By Chris Hayhurst

Many in the HTM community had questions about changes to JC standards slated for 2017. So we asked around for clarification.

If you were among those at AAMI’s 2016 conference, chances are you made special arrangements to stay through the last day. On Monday June 6, at 8:30 am, George Mills, MBA, FASHE, CEM, CHFM, CHSP, director of the Joint Commission’s (JC’s) Department of Engineering, was scheduled to speak in Ballroom B of the Tampa Convention Center.

Mills’ presentation—“The Joint Commission Update”—would go over what HTM departments needed to know about upcoming changes to JC standards. Anyone who worked in a JC-accredited facility, and who knew what it was like to endure an inspection survey, would want to be there to hear what he had to say. To miss Mills’ talk was all but unthinkable.

One clinical engineer who was in attendance was Matthew Baretich, PE, PhD, president of Baretich Engineering in Fort Collins, Colo. In his work, Baretich visits hospitals around the country to assess their HTM programs and identify opportunities for improvement. Helping those facilities prepare for inspection surveys is often part of the job—meaning he needs to know the latest JC standards—which, Mills reminded his audience, go into effect in January.

“Almost all of the changes are pretty straightforward,” Baretich says. “They’re really just focused on cleaning things up.” Some old requirements that were no longer deemed necessary were removed, he says, while others were edited for clarification.

“It was mostly basic housekeeping stuff—and making sure that their standards line up with those of CMS.” (Alignment with the Centers for Medicare and Medicaid Services is an issue because many organizations rely on the JC’s “deemed status” surveys to certify they’ve met the agency’s health and safety stipulations, and therefore qualify to participate in its programs. The JC can offer these inspections only because CMS has determined its standards meet or exceed its own requirements.)

Still, Baretich says, there were a few items in Mills’ talk (and which later were included in JC’s “prepublication standards”—a kind of rough draft that may be altered slightly before the official publication goes to print) that struck him and others as “very concerning.” Here’s a quick rundown on those pending changes, what they may mean for JC-accredited facilities, and some clarification from George Mills himself.

New Scoring Methodology

One notable post-survey process change is the JC’s transition to using the “Survey Analysis for Evaluating Risk” (SAFER) scoring methodology to document and communicate to an organization the severity of its findings, notes Clarice M. L. Holden, BSE, supervisory biomedical engineer with VA Greater Los Angeles Healthcare System. The new scoring method is “fundamentally different” than the previously used “Criticality Method,” she says, and appears to have both advantages and disadvantages.

On the plus side, the SAFER matrix allows for greater specificity for describing findings, “which will be a boon for hospitals in need of determining what their priorities should be.” On the other hand, Holden notes, the new methodology also appears to leave the severity of findings “open to interpretation of the surveyor—which could be problematic if surveyors are not consistent in their analyses.”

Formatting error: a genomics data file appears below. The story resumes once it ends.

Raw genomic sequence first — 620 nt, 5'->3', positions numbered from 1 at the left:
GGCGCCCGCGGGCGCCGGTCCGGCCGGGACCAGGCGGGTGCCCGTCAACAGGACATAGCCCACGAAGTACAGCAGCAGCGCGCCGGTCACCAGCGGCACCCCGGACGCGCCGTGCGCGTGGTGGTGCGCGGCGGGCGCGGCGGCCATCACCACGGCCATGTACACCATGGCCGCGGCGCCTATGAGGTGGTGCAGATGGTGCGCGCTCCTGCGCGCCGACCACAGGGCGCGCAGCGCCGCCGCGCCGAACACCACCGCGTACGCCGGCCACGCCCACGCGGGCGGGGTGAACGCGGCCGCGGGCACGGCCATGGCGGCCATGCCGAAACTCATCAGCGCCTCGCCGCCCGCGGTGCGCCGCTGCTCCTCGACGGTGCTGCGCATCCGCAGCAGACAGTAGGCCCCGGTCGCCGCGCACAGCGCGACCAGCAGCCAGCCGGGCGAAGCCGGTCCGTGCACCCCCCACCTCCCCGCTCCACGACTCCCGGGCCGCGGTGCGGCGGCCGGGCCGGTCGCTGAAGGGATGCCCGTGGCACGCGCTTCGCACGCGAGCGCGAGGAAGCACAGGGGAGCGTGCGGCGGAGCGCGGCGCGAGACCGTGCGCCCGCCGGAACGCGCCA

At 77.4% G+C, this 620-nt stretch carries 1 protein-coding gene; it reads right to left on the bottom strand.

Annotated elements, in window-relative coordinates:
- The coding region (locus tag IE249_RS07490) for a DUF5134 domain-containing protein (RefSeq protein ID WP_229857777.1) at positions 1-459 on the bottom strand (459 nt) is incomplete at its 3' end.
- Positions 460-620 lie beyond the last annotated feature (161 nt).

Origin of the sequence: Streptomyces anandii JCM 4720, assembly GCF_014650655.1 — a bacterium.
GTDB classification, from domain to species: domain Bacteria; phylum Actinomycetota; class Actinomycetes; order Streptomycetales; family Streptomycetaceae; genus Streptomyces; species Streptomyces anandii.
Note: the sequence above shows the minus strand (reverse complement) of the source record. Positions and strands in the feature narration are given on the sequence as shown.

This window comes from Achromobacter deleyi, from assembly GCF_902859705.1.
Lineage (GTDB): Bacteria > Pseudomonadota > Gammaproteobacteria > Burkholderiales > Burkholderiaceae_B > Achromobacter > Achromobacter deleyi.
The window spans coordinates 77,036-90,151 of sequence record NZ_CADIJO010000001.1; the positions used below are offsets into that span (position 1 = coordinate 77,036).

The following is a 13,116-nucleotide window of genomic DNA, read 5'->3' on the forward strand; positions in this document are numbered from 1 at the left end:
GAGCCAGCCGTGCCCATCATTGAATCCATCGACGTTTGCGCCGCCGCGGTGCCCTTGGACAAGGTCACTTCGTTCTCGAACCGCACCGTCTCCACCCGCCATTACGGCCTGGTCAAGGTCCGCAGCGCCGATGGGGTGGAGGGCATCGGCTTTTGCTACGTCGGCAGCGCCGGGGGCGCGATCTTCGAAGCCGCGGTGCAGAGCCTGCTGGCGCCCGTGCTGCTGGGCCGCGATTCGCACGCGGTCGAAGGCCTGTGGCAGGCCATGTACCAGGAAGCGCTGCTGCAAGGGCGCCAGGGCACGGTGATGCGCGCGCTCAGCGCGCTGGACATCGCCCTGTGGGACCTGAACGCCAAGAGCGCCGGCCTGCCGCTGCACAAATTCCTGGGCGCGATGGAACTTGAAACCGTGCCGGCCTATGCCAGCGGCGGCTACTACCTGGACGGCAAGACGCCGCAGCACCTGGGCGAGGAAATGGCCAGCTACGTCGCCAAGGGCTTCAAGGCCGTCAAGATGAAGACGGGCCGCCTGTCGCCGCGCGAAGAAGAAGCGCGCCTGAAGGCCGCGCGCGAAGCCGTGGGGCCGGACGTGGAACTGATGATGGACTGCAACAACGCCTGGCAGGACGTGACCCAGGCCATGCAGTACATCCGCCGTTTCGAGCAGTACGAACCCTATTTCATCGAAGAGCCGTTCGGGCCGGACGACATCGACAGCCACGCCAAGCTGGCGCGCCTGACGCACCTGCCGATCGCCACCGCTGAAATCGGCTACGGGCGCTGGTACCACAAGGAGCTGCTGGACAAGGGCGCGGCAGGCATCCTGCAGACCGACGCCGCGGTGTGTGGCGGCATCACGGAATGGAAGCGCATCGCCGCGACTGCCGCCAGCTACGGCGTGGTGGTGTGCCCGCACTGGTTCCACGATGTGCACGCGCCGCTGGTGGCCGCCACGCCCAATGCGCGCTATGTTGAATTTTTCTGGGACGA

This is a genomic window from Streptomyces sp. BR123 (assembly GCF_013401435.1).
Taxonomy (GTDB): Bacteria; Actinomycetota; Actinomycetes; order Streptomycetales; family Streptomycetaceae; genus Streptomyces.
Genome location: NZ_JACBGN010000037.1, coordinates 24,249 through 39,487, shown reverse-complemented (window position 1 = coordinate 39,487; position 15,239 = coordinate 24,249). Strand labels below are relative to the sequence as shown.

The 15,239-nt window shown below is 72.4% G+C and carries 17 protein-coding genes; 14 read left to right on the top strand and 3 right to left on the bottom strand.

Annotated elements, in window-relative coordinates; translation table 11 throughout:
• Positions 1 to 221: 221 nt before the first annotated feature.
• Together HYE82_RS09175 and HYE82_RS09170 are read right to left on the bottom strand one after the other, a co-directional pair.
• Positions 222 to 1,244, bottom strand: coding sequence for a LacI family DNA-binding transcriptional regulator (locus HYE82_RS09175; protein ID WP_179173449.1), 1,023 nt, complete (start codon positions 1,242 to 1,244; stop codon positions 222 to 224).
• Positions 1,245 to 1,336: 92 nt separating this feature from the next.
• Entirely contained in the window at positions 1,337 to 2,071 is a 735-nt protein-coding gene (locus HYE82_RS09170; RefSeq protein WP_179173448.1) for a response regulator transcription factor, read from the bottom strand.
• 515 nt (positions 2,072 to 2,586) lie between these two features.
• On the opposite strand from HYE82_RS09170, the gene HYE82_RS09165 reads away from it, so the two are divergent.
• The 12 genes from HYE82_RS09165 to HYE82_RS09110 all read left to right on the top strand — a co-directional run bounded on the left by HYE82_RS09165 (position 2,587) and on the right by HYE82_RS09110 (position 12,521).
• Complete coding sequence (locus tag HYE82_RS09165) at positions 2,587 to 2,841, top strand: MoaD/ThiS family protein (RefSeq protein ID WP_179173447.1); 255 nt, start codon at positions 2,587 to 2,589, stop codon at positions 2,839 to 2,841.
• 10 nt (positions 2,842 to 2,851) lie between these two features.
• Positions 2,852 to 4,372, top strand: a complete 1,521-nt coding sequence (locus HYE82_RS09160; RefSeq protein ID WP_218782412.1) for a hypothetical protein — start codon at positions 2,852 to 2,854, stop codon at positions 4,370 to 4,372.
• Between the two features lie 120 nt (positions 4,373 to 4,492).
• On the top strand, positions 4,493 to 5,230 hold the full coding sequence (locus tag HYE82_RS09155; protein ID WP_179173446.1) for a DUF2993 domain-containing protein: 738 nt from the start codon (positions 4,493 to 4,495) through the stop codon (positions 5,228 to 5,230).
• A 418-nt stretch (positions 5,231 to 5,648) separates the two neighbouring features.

Beyond the adjustment to scoring methodology, the majority of changes for 2017 are a result of “Project REFRESH,” a JC initiative to simplify, modernize, and streamline their requirements. Project REFRESH has led to the deletion of 225 “Elements of Performance,” or EPs. A majority of those deletions took place in 2016, while the rest (94) will take effect this January.

While as Baretich pointed out, most of those deletions amount to simple “housekeeping,” one in particular has raised red flags in the HTM community. EC.02.04.01, EP 1 required hospitals to solicit input “from individuals who operate and service equipment when it selects and acquires medical equipment.” The JC has indicated that it’s eliminating this EP because it addresses a “routine part of operations of clinical-care processes,” and “organizations already have multidisciplinary teams in place to give input on equipment.”

But Holden, for her part, says that is a mistake. “Requiring biomedical engineering to be part of the process was a way to ensure proper implementation plans would be in place, and that equipment expertise would be available to administrators making the purchasing decisions,” Holden says.

She has personally witnessed what can happen when a requestor of equipment doesn’t consult with biomed prior to purchasing, she adds. “Things like incomplete orders, where they bought a medical device system but not the server to manage its applications—or buying equipment with no implementation plan,” which in turn led to compatibility issues. The result in each instance: “Additional costs and delayed implementation of the systems,” Holden says.

Changes to EC.02.04.01, EP 4 and EC.02.04.03, EP 3

Most will agree that the biggest changes announced by the JC are within EC.02.04.01 (related to management of medical equipment risks) and EC.02.04.03 (related to inspections, tests, and maintenance of medical equipment). Both entries appear in October’s prepublication standards, but EC.02.04.01, EP 4 has since been revised.

EC.02.04.01, EP 4 now states:

The hospital identifies the activities and associated frequencies, in writing, for maintaining, inspecting, and testing all medical equipment on the inventory. These activities and associated frequencies are in accordance with manufacturers’ recommendations or with strategies of an alternative equipment maintenance (AEM) program.

EC.02.04.01, EP 4 also includes three separate notes:

Note 1: The strategies of an AEM program must not reduce the safety of equipment and must be based on accepted standards of practice, such as the American National Standards Institute/AAMI EQ56: 2013, Recommended Practice for a Medical Equipment Management Program.

Note 2: Medical equipment with activities and associated frequencies in accordance with manufacturers’ recommendations must have a 100% completion rate.

Note 3: Scheduled maintenance activities for high-risk medical equipment in an AEM program inventory must have a 100% completion rate. Scheduled maintenance activities for non-high-risk medical equipment in an AEM program inventory are to be completed at 100%. AEM frequency is determined by the hospital AEM program.

EC.02.04.03, EP 3 now states:

The hospital inspects, tests, and maintains non-high-risk equipment identified on the medical equipment inventory. These activities are documented.

Note: Scheduled maintenance activities for non-high-risk medical equipment in an AEM program inventory are to be completed at 100%. AEM frequency is determined by the hospital’s AEM program.